Stefanie Sarantopoulos

Positions:

Associate Professor of Medicine

Medicine, Hematologic Malignancies and Cellular Therapy
School of Medicine

Associate Professor of Immunology

Immunology
School of Medicine

Member of the Duke Cancer Institute

Duke Cancer Institute
School of Medicine

Education:

M.D. 1998

Boston University

Ph.D. 1998

Boston University School of Medicine

Intern, Internal Medicine

Boston University School of Medicine

Resident, Internal Medicine

Boston University School of Medicine

Chief Resident, Internal Medicine

Boston University School of Medicine

Fellowship, Hematology/ Oncology

Dana Farber Cancer Institute

Grants:

BAFF Pathology: Novel Therapeutic Targets in Chronic Graft versus Host Disease

Administered By
Medicine, Hematologic Malignancies and Cellular Therapy
Awarded By
National Institutes of Health
Role
Principal Investigator
Start Date
End Date

Breaking B-Cell Tolerance to Produce Antibodies that Eradicate Leukemias and Lymphomas

Administered By
Medicine, Hematologic Malignancies and Cellular Therapy
Awarded By
Department of Defense
Role
Principal Investigator
Start Date
End Date

The Notch2-BCR Axis: Targeting Drivers of B cell Fate in Chronic GVHD

Administered By
Medicine, Hematologic Malignancies and Cellular Therapy
Role
Principal Investigator
Start Date
End Date

Understanding Aberrant TLR7 Signaling in B Cells from Patients with Chronic GVHD

Administered By
Medicine, Hematologic Malignancies and Cellular Therapy
Role
Principal Investigator
Start Date
End Date

A Phase II of Entospletinib, a SYK Inhibitor, First line cGVHD patients

Administered By
Duke Cancer Institute
Role
Principal Investigator
Start Date
End Date

Publications:

Allogeneic HSCT for autoimmune disease: a shared decision.

MLA Citation
Sullivan, Keith M., and Stefanie Sarantopoulos. “Allogeneic HSCT for autoimmune disease: a shared decision..” Nat Rev Rheumatol, vol. 15, no. 12, Dec. 2019, pp. 701–02. Pubmed, doi:10.1038/s41584-019-0306-7.
URI
https://scholars.duke.edu/individual/pub1412070
PMID
31530942
Source
pubmed
Published In
Nat Rev Rheumatol
Volume
15
Published Date
Start Page
701
End Page
702
DOI
10.1038/s41584-019-0306-7

Design and Patient Characteristics of the Chronic Graft-versus-Host Disease Response Measures Validation Study.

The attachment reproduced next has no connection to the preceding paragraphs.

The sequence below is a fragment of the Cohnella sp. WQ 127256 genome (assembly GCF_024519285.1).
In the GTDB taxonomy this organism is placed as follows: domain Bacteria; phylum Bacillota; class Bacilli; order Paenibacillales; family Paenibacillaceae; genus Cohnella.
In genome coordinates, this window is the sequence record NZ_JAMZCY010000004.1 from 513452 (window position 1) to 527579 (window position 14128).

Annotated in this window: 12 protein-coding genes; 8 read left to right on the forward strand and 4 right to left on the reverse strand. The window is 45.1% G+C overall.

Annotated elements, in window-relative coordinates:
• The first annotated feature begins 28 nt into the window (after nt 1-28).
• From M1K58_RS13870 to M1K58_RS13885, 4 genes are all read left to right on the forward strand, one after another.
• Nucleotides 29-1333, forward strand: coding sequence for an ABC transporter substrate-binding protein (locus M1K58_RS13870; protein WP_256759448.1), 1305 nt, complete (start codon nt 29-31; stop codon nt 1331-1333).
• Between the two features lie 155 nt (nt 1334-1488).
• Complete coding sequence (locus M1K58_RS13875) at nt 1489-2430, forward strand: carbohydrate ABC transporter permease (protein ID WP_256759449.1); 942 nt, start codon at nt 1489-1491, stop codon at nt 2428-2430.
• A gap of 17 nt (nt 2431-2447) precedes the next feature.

In 2014, the National Institutes of Health sponsored the second Consensus Development Project on Criteria for Clinical Trials in Chronic Graft-versus-Host Disease (GVHD). The purpose was to update recommendations about key elements of chronic GVHD research, including definitions for diagnosis, severity scoring, and response measures, based on empirical data published since the first 2005 Consensus Conference. The most significant modifications were to the response assessments, based on studies demonstrating difficulty with the first consensus definitions. The Response Measures Validation Study is a multicenter, prospective cohort study of patients who are starting initial or subsequent treatments for chronic GVHD. The aim of the study is to evaluate the performance of the 2014 response measures and determine whether any other combination of assessments is superior. Clinical data, clinician assessments, patient-reported outcomes, and research samples are collected at enrollment and 3, 6, and 18 months later, and whenever another chronic GVHD systemic treatment is added. The target enrollment of 368 evaluable patients from 12 transplantation centers has been reached. This report describes the rationale, design, and methods of the Chronic GVHD Response Measures Validation Study, and invites other investigators to collaborate with the Consortium to analyze data or specimens.
Authors
Chronic GVHD Consortium,
MLA Citation
Chronic GVHD Consortium, Pietro. “Design and Patient Characteristics of the Chronic Graft-versus-Host Disease Response Measures Validation Study..” Biol Blood Marrow Transplant, vol. 24, no. 8, Aug. 2018, pp. 1727–32. Pubmed, doi:10.1016/j.bbmt.2018.02.010.
URI
https://scholars.duke.edu/individual/pub1311672
PMID
29476954
Source
pubmed
Published In
Biol Blood Marrow Transplant
Volume
24
Published Date
Start Page
1727
End Page
1732
DOI
10.1016/j.bbmt.2018.02.010

All-Trans Retinoic Acid (ATRA) Targets IRF4 Deficient, NOTCH2-Activated B Cells from Chronic Gvhd Patients